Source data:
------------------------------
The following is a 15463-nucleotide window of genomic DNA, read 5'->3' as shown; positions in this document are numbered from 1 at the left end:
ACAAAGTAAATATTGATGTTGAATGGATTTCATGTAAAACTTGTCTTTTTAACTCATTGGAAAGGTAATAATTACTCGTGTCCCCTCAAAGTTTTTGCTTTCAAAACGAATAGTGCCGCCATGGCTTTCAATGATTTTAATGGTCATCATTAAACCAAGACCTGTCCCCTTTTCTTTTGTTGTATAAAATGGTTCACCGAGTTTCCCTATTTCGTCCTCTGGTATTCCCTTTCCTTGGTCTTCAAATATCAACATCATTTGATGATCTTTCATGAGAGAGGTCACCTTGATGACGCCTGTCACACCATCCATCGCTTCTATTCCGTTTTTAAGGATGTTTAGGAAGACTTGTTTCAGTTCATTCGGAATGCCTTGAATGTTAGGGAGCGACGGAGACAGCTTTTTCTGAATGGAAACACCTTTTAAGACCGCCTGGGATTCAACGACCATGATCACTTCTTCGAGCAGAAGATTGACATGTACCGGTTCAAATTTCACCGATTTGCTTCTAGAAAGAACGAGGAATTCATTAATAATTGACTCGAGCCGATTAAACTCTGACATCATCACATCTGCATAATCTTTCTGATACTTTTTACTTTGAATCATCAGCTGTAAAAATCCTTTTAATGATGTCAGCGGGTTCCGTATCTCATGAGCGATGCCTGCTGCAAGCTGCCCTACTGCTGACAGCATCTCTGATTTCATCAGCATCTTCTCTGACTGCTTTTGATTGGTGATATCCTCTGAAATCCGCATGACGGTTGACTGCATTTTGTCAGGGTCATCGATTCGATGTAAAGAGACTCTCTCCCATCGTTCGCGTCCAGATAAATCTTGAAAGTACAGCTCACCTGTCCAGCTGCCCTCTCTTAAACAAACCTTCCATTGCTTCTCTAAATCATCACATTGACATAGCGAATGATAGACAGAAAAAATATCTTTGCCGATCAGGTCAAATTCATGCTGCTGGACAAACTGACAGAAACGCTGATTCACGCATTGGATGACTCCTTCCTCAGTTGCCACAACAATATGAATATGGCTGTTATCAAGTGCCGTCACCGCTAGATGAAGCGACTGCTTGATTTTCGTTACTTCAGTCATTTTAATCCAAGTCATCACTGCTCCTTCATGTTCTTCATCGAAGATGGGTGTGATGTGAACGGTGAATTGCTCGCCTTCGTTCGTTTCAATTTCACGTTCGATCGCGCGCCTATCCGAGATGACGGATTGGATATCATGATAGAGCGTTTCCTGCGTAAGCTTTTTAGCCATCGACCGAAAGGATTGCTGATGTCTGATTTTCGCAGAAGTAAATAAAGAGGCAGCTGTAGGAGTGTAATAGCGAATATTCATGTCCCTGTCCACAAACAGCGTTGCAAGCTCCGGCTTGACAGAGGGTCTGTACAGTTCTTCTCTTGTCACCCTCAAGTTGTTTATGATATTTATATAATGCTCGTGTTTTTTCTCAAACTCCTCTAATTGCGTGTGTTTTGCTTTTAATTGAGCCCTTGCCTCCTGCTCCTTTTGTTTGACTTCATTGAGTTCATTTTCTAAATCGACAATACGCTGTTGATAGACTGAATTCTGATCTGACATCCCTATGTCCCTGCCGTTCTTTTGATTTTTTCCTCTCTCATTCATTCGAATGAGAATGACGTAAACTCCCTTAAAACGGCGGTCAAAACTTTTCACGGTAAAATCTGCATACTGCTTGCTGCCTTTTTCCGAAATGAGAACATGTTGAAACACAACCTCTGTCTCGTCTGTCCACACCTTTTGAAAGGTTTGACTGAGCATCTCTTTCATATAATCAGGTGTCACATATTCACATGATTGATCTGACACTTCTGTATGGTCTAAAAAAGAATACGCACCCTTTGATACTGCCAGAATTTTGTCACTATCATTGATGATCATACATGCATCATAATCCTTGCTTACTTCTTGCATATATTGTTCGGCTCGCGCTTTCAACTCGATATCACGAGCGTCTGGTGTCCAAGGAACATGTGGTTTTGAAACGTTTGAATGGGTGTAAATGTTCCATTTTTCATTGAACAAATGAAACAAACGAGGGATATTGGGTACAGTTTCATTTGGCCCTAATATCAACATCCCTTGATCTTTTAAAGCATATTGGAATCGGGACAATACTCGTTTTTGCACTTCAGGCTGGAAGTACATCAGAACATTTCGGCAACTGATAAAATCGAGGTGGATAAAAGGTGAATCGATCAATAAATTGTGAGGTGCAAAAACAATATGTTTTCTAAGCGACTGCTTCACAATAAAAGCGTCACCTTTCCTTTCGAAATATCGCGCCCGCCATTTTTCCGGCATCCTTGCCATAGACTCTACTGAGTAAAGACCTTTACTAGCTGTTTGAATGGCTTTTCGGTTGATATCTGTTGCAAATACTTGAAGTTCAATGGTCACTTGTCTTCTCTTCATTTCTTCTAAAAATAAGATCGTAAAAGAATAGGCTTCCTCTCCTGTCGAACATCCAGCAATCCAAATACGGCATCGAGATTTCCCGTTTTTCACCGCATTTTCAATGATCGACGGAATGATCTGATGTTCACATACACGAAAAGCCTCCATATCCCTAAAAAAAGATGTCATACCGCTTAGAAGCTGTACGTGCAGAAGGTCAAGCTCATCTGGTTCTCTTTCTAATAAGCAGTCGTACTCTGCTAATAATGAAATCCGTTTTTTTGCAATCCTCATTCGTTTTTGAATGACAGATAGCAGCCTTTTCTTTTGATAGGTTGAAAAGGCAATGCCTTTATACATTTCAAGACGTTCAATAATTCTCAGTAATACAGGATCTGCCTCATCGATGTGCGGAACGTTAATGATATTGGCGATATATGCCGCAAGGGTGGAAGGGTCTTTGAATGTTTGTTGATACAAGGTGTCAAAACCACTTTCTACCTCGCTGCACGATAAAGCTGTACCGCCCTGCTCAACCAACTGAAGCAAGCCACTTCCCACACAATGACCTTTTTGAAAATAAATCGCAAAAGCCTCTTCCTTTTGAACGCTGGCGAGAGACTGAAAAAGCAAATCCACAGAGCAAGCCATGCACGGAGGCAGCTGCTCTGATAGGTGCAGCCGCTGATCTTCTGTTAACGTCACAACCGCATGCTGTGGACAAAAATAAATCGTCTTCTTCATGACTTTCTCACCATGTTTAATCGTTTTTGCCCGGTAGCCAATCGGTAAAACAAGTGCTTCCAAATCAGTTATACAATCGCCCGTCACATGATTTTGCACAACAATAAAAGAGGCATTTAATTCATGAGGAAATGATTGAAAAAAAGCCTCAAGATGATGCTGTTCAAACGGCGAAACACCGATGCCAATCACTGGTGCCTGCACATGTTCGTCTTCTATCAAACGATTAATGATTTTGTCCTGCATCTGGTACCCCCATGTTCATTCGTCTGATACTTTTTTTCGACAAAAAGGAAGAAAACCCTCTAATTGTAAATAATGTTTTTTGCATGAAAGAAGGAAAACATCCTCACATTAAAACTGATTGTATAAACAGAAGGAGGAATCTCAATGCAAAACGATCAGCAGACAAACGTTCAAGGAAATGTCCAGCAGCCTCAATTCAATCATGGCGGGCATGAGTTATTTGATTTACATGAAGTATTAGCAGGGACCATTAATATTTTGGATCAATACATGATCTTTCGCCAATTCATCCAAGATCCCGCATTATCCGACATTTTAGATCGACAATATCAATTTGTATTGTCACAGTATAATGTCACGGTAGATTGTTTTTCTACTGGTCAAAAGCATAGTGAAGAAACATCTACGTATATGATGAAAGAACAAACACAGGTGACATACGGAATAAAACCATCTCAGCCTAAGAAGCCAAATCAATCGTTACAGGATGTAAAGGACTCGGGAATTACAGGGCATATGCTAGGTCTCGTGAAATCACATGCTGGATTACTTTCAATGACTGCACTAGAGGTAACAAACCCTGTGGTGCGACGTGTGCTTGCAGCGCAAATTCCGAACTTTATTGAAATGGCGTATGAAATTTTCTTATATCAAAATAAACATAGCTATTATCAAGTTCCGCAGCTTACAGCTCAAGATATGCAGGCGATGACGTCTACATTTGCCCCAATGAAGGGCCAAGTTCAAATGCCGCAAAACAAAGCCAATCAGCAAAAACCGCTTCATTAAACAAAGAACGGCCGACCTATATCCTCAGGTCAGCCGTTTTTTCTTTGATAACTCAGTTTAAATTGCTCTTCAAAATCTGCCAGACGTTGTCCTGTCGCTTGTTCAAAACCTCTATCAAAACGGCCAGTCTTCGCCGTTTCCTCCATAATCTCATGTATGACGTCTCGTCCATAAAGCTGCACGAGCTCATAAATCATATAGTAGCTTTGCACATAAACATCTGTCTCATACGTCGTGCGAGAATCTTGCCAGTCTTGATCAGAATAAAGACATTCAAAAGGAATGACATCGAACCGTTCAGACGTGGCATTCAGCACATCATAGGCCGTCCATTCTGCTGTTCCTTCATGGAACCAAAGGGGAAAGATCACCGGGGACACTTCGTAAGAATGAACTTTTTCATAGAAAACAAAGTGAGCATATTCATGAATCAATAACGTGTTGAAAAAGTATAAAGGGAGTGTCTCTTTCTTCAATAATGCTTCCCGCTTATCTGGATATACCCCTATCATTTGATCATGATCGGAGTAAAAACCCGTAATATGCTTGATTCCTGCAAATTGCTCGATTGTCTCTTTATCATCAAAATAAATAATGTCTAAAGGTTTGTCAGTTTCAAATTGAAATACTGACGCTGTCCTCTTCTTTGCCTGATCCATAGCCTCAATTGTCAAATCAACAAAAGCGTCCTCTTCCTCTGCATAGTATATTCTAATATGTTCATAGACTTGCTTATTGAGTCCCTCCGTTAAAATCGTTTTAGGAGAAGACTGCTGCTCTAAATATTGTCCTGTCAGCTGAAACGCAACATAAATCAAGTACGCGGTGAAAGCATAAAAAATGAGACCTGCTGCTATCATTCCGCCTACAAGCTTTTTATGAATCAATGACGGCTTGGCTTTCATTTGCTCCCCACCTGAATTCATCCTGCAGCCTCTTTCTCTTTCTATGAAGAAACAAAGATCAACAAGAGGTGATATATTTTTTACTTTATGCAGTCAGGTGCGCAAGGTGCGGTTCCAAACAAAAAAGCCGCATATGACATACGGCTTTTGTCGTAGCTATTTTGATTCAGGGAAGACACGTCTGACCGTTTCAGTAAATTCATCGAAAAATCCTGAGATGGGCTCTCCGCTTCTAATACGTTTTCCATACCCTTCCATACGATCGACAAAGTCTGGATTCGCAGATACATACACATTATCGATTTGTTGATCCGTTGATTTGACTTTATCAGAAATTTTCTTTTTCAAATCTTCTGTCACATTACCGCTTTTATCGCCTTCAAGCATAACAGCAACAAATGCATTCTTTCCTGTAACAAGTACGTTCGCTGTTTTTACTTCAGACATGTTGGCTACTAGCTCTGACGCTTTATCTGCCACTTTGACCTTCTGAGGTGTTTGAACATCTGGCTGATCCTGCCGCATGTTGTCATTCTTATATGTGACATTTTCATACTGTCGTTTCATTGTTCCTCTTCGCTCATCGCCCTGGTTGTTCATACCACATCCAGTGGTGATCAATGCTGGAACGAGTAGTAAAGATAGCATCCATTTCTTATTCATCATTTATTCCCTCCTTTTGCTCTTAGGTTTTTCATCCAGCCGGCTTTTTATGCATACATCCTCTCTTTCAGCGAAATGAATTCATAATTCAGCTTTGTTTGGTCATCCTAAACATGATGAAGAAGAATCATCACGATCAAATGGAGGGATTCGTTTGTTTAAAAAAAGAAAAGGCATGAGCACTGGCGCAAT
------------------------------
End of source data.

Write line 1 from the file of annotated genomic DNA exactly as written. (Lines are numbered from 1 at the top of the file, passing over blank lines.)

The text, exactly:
The following is a 15463-nucleotide window of genomic DNA, read 5'->3' as shown; positions in this document are numbered from 1 at the left end: